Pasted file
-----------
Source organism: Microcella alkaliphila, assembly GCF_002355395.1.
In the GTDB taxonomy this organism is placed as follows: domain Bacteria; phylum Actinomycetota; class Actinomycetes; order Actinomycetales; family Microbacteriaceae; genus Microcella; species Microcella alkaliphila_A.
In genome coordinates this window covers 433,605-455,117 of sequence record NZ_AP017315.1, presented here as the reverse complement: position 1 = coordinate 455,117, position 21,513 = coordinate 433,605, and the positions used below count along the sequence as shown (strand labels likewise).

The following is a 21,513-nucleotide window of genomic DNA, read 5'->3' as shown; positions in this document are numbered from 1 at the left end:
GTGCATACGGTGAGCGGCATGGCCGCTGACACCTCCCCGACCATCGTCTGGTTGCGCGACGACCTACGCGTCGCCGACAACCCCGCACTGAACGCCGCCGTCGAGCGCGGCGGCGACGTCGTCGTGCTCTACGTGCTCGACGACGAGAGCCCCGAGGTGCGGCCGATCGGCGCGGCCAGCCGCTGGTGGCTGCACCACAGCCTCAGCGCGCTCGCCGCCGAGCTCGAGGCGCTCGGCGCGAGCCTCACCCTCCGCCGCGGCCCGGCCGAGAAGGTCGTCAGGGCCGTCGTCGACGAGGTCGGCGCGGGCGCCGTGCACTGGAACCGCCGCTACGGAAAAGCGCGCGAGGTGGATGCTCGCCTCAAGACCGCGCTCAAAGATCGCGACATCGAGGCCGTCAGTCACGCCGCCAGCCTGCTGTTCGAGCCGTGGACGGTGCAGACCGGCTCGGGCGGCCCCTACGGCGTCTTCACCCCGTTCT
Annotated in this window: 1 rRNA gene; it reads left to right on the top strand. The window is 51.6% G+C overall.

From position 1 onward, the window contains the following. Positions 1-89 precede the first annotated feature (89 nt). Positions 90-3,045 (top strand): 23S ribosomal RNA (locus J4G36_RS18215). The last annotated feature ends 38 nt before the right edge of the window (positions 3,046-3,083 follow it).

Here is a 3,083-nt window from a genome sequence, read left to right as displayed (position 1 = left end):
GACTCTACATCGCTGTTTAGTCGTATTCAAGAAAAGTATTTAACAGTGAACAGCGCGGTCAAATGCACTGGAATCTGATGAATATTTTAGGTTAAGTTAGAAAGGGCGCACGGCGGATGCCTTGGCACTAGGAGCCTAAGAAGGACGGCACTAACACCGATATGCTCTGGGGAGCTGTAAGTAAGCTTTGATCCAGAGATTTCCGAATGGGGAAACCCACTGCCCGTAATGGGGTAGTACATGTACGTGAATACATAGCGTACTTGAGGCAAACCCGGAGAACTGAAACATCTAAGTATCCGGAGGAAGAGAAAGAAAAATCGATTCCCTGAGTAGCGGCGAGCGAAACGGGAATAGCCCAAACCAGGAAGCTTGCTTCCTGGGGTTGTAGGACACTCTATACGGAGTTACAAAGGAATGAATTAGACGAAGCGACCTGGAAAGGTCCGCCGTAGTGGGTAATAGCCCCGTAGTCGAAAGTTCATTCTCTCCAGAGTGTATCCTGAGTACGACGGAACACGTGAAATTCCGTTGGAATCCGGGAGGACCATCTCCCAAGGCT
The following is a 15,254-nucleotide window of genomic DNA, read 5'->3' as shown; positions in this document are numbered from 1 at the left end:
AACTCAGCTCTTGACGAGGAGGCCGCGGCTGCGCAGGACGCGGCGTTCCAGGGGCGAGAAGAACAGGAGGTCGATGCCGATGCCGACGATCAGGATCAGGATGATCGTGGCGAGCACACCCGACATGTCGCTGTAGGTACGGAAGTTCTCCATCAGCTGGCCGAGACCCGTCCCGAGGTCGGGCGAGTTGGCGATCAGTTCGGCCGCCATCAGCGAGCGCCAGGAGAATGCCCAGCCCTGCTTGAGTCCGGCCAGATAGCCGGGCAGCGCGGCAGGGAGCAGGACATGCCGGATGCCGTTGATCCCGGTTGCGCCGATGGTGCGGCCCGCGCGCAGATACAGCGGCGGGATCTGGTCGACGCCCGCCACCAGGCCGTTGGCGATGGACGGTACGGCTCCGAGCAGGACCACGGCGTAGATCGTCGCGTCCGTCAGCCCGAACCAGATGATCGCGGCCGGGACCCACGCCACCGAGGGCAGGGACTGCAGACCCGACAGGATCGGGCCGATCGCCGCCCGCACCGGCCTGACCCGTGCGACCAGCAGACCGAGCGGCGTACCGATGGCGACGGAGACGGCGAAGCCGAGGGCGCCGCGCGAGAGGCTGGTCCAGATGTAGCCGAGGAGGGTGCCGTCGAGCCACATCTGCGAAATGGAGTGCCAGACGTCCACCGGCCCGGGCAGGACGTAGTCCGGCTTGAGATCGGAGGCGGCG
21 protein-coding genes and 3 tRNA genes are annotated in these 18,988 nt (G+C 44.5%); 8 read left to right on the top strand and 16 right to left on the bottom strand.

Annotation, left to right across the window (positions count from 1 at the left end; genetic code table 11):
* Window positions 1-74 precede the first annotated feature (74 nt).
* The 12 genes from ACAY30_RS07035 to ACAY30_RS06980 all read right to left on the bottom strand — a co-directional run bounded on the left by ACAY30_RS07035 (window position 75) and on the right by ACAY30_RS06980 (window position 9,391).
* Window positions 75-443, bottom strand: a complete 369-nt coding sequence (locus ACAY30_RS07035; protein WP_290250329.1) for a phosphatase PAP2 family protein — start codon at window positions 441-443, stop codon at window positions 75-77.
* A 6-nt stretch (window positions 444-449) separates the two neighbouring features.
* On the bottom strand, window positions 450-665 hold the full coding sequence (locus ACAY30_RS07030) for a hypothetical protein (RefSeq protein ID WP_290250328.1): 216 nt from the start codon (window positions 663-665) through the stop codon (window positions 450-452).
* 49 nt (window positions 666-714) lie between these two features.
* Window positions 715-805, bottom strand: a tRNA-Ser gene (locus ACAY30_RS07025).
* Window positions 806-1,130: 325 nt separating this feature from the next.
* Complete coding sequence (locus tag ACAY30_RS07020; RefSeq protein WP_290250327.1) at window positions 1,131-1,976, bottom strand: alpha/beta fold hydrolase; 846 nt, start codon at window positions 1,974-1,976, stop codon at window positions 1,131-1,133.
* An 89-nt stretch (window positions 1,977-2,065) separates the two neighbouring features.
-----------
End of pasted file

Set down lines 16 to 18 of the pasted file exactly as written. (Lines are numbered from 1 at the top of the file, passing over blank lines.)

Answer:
* Window positions 75-443, bottom strand: a complete 369-nt coding sequence (locus ACAY30_RS07035; protein WP_290250329.1) for a phosphatase PAP2 family protein — start codon at window positions 441-443, stop codon at window positions 75-77.
* A 6-nt stretch (window positions 444-449) separates the two neighbouring features.
* On the bottom strand, window positions 450-665 hold the full coding sequence (locus ACAY30_RS07030) for a hypothetical protein (RefSeq protein ID WP_290250328.1): 216 nt from the start codon (window positions 663-665) through the stop codon (window positions 450-452).